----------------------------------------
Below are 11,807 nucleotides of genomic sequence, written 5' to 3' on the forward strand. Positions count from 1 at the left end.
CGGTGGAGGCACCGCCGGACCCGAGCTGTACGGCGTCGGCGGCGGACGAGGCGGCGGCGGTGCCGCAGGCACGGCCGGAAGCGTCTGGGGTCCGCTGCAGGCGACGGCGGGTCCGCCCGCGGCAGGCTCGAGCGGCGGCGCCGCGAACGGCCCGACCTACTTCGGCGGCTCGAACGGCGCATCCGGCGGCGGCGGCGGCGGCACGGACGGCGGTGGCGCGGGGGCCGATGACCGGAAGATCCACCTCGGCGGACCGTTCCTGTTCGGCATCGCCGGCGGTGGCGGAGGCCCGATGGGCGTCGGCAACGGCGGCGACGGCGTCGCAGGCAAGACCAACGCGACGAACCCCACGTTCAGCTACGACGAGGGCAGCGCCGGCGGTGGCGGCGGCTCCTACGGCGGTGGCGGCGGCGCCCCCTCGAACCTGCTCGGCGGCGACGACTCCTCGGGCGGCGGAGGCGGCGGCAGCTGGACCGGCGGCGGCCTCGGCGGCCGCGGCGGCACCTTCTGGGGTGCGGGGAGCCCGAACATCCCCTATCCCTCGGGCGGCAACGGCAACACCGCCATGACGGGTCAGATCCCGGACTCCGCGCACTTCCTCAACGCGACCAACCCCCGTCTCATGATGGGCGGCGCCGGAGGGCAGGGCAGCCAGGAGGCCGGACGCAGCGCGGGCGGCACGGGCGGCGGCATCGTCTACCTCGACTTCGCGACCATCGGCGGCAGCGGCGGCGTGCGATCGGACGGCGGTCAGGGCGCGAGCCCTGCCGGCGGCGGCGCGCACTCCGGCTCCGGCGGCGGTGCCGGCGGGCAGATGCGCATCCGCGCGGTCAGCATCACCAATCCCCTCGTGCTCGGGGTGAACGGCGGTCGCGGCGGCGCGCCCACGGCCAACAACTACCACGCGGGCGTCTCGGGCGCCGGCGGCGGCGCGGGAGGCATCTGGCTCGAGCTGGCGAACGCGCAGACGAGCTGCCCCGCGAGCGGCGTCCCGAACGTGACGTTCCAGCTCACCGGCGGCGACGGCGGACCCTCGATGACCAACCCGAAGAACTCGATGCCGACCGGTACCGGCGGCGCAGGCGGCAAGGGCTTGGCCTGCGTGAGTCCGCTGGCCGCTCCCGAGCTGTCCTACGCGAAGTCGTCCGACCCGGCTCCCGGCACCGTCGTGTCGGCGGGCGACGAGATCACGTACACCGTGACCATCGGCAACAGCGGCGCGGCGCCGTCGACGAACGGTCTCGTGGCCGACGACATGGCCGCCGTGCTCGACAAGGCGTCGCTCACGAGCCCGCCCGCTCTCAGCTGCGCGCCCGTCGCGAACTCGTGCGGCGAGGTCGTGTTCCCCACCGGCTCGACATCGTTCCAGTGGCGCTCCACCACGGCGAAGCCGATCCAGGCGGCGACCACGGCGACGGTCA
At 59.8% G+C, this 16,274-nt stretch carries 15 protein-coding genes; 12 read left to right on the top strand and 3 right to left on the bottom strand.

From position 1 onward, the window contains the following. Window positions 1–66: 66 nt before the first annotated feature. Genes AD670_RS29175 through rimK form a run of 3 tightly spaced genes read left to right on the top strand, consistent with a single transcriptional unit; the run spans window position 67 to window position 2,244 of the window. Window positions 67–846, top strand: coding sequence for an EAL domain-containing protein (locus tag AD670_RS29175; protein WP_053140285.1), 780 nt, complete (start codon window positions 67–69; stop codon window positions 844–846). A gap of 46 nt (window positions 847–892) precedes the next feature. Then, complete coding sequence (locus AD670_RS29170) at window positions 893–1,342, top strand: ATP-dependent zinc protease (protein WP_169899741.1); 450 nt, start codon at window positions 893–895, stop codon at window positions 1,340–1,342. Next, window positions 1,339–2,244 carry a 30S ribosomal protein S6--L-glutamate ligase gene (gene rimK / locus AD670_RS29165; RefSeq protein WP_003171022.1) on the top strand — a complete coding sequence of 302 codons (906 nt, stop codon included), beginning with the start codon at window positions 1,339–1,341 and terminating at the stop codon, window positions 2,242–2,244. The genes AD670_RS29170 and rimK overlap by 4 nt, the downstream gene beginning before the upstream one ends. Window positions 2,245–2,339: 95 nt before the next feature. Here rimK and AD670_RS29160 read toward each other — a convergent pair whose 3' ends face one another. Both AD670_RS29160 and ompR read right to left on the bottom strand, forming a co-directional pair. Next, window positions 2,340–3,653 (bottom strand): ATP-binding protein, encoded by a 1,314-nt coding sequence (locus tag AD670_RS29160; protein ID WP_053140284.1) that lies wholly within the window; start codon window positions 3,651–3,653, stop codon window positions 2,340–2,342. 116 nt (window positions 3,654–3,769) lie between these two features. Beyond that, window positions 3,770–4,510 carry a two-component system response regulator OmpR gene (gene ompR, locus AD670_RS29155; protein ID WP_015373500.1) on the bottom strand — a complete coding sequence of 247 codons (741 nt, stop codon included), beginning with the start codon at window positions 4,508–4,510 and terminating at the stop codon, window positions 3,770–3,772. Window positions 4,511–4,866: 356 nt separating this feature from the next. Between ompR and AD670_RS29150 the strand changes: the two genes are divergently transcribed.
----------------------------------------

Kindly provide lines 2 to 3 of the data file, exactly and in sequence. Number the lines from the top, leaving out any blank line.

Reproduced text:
CGGTGGAGGCACCGCCGGACCCGAGCTGTACGGCGTCGGCGGCGGACGAGGCGGCGGCGGTGCCGCAGGCACGGCCGGAAGCGTCTGGGGTCCGCTGCAGGCGACGGCGGGTCCGCCCGCGGCAGGCTCGAGCGGCGGCGCCGCGAACGGCCCGACCTACTTCGGCGGCTCGAACGGCGCATCCGGCGGCGGCGGCGGCGGCACGGACGGCGGTGGCGCGGGGGCCGATGACCGGAAGATCCACCTCGGCGGACCGTTCCTGTTCGGCATCGCCGGCGGTGGCGGAGGCCCGATGGGCGTCGGCAACGGCGGCGACGGCGTCGCAGGCAAGACCAACGCGACGAACCCCACGTTCAGCTACGACGAGGGCAGCGCCGGCGGTGGCGGCGGCTCCTACGGCGGTGGCGGCGGCGCCCCCTCGAACCTGCTCGGCGGCGACGACTCCTCGGGCGGCGGAGGCGGCGGCAGCTGGACCGGCGGCGGCCTCGGCGGCCGCGGCGGCACCTTCTGGGGTGCGGGGAGCCCGAACATCCCCTATCCCTCGGGCGGCAACGGCAACACCGCCATGACGGGTCAGATCCCGGACTCCGCGCACTTCCTCAACGCGACCAACCCCCGTCTCATGATGGGCGGCGCCGGAGGGCAGGGCAGCCAGGAGGCCGGACGCAGCGCGGGCGGCACGGGCGGCGGCATCGTCTACCTCGACTTCGCGACCATCGGCGGCAGCGGCGGCGTGCGATCGGACGGCGGTCAGGGCGCGAGCCCTGCCGGCGGCGGCGCGCACTCCGGCTCCGGCGGCGGTGCCGGCGGGCAGATGCGCATCCGCGCGGTCAGCATCACCAATCCCCTCGTGCTCGGGGTGAACGGCGGTCGCGGCGGCGCGCCCACGGCCAACAACTACCACGCGGGCGTCTCGGGCGCCGGCGGCGGCGCGGGAGGCATCTGGCTCGAGCTGGCGAACGCGCAGACGAGCTGCCCCGCGAGCGGCGTCCCGAACGTGACGTTCCAGCTCACCGGCGGCGACGGCGGACCCTCGATGACCAACCCGAAGAACTCGATGCCGACCGGTACCGGCGGCGCAGGCGGCAAGGGCTTGGCCTGCGTGAGTCCGCTGGCCGCTCCCGAGCTGTCCTACGCGAAGTCGTCCGACCCGGCTCCCGGCACCGTCGTGTCGGCGGGCGACGAGATCACGTACACCGTGACCATCGGCAACAGCGGCGCGGCGCCGTCGACGAACGGTCTCGTGGCCGACGACATGGCCGCCGTGCTCGACAAGGCGTCGCTCACGAGCCCGCCCGCTCTCAGCTGCGCGCCCGTCGCGAACTCGTGCGGCGAGGTCGTGTTCCCCACCGGCTCGACATCGTTCCAGTGGCGCTCCACCACGGCGAAGCCGATCCAGGCGGCGACCACGGCGACGGTCA
At 59.8% G+C, this 16,274-nt stretch carries 15 protein-coding genes; 12 read left to right on the top strand and 3 right to left on the bottom strand.